What strikes me is that while different broadcast modes target and/or capture different demographics, they all still package organize content around the same principle: purporting to have obtained information and expertise to be shared with or taught to audiences. Whether subject matter is news, science, psychology, comedy, politics, etc., they have something ostensibly worth telling you (and me), hopefully while enhancing fame, fortune, and influence. So it frankly doesn’t matter that much whether the package is a 3-minute news segment, a brief celebrity interview on a late night talk show, an article published in print or online, a blog post, a YouTube video of varying duration, a private subscription to a Discord Server, a Subreddit, or an Instagram or Twitter feed; they are all lures for one’s attention. Long-form conversations hosted by Jordan Peterson, Joe Rogan, and Lex Fridman break out of self-imposed time limitations of the typical news segment and flow more naturally, but they also meander and get seriously overlong for anyone but long-haul truckers. (How many times have I tuned out partway into Paul VanderKlay’s podcast commentary or given up on on Matt Taibbi’s SubStack (tl;dr)? Yeah, lost count.) Yet these folks enthusiastically embrace the shifting mediascape. The digital communications era is already mature enough that several generations of platforms have come and gone as well-developed media are eventually coopted or turned commercial and innovators drive out weaker competitors. Remember MySpace, Google Plus, or American Online? The list of defunct social media is actually quite long. Because public attention is a perpetually moving target, I’m confident that those now enjoying their moment in the sun will face new challenges until it all eventually goes away amidst societal collapse. What then?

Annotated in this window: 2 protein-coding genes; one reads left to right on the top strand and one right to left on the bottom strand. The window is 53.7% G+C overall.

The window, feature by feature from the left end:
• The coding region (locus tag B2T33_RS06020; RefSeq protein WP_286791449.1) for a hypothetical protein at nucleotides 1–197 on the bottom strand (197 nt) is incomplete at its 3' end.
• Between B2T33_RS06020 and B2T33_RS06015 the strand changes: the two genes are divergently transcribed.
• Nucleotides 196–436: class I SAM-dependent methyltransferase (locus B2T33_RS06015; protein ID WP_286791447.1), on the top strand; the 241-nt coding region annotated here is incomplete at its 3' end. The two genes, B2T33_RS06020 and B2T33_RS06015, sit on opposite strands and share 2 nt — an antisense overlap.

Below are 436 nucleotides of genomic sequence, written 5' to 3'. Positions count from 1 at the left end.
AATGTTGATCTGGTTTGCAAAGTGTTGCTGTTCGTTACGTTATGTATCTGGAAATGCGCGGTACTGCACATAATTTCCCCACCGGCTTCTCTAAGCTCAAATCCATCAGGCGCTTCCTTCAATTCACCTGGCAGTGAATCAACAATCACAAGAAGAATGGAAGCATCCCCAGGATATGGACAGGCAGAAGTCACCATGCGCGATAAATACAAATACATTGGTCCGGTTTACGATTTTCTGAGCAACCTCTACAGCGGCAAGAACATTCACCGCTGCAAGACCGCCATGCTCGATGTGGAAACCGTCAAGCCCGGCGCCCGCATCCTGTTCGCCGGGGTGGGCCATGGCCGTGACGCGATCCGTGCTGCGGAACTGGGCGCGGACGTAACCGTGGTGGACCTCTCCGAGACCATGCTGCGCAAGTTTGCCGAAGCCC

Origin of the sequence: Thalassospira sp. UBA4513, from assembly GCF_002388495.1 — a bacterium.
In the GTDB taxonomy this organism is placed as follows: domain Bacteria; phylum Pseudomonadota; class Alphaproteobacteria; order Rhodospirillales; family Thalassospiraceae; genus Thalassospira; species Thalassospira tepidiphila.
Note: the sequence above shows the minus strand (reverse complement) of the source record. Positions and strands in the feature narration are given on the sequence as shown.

The famous lyric goes “haters gonna hate.” That reflexive structure is equivalent to the meaningless phrase “It is what it is.” Subtexts attach to these phrases, and they take on lives of their own, after a fashion, with everyone pretending to know precisely what is intended and meant. That was the lesson, by the way, of the phrase “Stupid is as stupid does,” made up precisely to confound bullies who were making fun of someone of apparently limited capacity. In light of these commonplace rhetorical injunctions to actual thought, it is unsurprising that practitioners of various endeavors would be revealed as cheerleaders and self-promoters (sometimes rabidly so) for their own passion projects. With most activities, however, one can’t XX about XX, as in sport about sports, music about music, or cook about cooking. If one plays sports, makes music, or cooks, exemplary results are identifiable easily enough, but promotion on behalf of those results, typically after the fact but sometimes in the midst of the activity (i.e., sports commentary), takes place within the context of language. The two major exceptions I can identify are (1) politicking about politics and (2) writing about writing, both heavily laden with speech. (A third example, which I won’t explore, might be celebrating celebrities. Ugh.)